Farro with Mushrooms


Farro With Mushrooms

Farro With Mushrooms

With its chewy texture and lack of starch release during cooking, Farro offers a departure from traditional Italian rice, eliminating the need for constant stirring, as with a risotto.
This hearty dish has a rich, earthy flavor that stands out. While it takes approximately twice the time to cook compared to risotto, it demands different attention.
Total Time 2 hours
Servings 6


  • ½ ounce ½ cup, approximately dried porcini mushrooms
  • 1 quart chicken stock or vegetable stock
  • 1 ½ cups farro
  • 2 tablespoons extra virgin olive oil
  • ½ cup finely chopped onion
  • 1 pound cremini mushrooms or wild mushrooms or a mixture of the two, cleaned, trimmed and sliced
  • Salt to taste
  • 2 large garlic cloves green shoots removed, minced
  • 2 teaspoons chopped fresh rosemary
  • ½ cup dry white wine
  • Freshly ground pepper to taste
  • 1 to 2 ounces Parmesan cheese grated (¼ to ½ cup)
  • ¼ cup chopped fresh parsley


Step 1

  • Start by placing the farro in a bowl and covering it with about an inch of hot water. Let it soak while you get the rest of the ingredients ready. After soaking, drain the farro.

Step 2

  • Add the dried mushrooms to a large Pyrex measuring cup or bowl, then pour 2 cups of boiling water over them. Allow them to sit for 30 minutes.

Step 3

  • After soaking:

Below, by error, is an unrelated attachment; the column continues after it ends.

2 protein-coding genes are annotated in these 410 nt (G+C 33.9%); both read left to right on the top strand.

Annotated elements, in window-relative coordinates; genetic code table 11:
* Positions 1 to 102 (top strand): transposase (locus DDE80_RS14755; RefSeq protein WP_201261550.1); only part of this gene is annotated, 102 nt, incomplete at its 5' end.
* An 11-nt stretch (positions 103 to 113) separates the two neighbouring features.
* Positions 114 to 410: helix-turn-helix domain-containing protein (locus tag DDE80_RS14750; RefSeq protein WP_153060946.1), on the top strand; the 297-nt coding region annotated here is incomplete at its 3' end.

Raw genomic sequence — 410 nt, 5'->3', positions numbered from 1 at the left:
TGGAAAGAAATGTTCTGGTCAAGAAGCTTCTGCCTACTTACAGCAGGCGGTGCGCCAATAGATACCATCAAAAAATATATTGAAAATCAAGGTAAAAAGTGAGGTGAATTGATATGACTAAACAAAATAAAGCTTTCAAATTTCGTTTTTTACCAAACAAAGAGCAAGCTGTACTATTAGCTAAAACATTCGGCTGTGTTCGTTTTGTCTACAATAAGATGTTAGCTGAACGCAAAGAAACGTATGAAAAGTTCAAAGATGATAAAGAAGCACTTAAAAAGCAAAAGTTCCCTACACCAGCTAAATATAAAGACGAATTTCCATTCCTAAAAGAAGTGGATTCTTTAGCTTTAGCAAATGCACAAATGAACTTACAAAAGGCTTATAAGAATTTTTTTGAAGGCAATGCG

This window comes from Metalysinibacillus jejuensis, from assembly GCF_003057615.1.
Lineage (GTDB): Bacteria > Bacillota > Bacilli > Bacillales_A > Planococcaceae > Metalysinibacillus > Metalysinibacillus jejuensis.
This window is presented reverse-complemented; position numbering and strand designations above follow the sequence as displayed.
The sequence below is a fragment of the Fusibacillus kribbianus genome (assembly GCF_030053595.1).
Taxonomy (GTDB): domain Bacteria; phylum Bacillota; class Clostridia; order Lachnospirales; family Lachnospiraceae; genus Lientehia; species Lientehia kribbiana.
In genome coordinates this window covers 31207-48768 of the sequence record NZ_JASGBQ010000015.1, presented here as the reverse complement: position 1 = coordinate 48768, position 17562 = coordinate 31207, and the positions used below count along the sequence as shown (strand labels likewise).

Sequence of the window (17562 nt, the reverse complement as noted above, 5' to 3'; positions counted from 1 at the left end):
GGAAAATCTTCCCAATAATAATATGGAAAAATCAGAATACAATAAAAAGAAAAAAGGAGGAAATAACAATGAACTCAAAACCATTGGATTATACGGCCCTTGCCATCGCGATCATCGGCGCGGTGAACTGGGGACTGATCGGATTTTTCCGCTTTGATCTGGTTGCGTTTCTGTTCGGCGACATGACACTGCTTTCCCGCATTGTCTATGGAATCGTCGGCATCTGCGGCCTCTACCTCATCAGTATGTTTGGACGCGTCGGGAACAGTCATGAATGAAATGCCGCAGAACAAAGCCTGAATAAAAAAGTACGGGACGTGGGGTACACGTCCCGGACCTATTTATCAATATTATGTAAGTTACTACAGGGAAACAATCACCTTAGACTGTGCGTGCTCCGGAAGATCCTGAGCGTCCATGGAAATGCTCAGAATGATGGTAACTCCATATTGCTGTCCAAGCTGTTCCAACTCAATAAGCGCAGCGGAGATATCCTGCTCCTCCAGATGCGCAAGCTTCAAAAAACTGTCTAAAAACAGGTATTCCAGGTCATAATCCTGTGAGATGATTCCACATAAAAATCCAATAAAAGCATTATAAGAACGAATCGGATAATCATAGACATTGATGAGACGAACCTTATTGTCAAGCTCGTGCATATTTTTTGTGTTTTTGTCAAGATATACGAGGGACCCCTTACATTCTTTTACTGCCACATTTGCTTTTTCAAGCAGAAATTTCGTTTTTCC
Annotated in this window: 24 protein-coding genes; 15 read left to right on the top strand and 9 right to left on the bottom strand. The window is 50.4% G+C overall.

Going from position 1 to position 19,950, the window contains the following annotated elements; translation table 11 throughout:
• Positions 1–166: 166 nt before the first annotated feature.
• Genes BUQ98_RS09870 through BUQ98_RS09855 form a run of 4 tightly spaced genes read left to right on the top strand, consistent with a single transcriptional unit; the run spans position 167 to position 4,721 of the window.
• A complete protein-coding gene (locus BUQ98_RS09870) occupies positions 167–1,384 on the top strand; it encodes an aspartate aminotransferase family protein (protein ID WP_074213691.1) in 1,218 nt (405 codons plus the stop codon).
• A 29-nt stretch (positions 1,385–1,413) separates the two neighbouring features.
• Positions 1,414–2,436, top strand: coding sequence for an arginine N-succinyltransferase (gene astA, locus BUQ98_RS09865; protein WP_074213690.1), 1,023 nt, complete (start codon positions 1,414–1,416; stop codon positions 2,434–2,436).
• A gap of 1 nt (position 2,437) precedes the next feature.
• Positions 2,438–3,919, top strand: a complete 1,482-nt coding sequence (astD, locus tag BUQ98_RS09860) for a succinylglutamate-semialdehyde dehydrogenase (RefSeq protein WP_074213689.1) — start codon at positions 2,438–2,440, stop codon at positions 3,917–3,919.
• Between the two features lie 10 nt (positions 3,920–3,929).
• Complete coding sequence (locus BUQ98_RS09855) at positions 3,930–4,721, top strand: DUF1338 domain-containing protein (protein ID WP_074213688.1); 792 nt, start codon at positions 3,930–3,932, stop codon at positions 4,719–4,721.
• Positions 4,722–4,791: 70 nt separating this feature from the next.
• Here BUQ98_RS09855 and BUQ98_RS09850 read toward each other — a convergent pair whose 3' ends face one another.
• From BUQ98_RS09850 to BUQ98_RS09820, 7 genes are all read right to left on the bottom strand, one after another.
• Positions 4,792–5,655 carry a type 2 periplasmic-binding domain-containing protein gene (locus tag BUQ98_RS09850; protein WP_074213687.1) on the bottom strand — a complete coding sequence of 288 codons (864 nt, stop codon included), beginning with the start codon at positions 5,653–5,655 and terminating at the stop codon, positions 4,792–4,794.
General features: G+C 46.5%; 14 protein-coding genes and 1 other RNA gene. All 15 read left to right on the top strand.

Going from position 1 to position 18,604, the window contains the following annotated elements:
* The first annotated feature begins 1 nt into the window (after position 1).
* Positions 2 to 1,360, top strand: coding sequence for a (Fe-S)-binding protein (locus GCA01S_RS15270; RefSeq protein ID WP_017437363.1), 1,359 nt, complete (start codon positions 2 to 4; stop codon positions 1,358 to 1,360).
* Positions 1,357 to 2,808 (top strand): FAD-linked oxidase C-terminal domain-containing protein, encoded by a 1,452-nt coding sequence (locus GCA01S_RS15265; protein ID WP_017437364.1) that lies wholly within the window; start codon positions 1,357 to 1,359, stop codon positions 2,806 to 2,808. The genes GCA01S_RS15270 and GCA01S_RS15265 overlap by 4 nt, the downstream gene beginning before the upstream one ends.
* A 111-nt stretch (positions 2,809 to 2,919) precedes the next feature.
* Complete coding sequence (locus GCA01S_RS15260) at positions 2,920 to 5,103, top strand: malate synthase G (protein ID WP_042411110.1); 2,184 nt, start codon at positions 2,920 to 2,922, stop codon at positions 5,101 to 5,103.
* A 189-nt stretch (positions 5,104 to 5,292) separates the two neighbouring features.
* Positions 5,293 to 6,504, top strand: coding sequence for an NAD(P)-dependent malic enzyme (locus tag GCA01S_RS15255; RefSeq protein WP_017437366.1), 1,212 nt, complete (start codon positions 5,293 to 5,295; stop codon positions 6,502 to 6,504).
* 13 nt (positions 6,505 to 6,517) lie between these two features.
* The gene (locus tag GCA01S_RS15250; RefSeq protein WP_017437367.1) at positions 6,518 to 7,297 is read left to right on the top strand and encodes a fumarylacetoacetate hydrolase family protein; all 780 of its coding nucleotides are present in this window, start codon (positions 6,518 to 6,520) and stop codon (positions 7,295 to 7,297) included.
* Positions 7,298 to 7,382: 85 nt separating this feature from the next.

• Drain the reconstituted mushrooms through a strainer over a bowl lined with cheesecloth or a paper towel.
  • Squeeze out excess liquid from the mushrooms over the strainer and rinse them thoroughly in several water changes to eliminate any grit.
  • Coarsely chop them if the pieces are large, and set them aside.
  • Combine the mushroom broth with the stock to achieve 6 cups (add water if necessary).
  • Pour this mixture into a saucepan and bring it to a simmer.
  • Season with salt to your liking.

Step 4

  • Heat the oil in a large, heavy, nonstick skillet over medium heat. Add the onion and sauté until it starts to soften, which should take about three minutes. Next, introduce the fresh mushrooms, cooking while stirring until they soften and release moisture. Season with salt to your liking, then add the garlic and rosemary. Keep cooking, stirring regularly until the mushrooms reach a tender consistency, approximately five minutes. Add the drained farro and the reconstituted dried mushrooms to the skillet. Continue cooking and stirring until the farro grains are separated and start to make a crackling sound, about two minutes. Pour in the wine, stirring until absorbed into the mixture. Add all the stock except for about 1 cup, and bring it to a simmer. Cover the skillet and let it simmer for 50 minutes or until the farro becomes tender. Some of the grains should start to splay open. Occasionally, stir vigorously with the lid off. Taste the dish and adjust the seasoning as needed. Some liquid should remain in the pot, but not too much. If the farro is submerged in stock, raise the heat and cook until enough liquid is left to moisten the grains, creating a sauce-like consistency. If there's not enough liquid, stir in the remaining stock. If you're not serving it right away, cover and let it stand. Just before serving, return it to a simmer, add the Parmesan, parsley, and pepper, stirring to combine. Please remove it from the heat and serve.


You can prepare this dish several hours or even a day ahead and reheat it later. Just reheat a bit of stock to the mixture over medium heat. Martha Rose Shulman can be reached at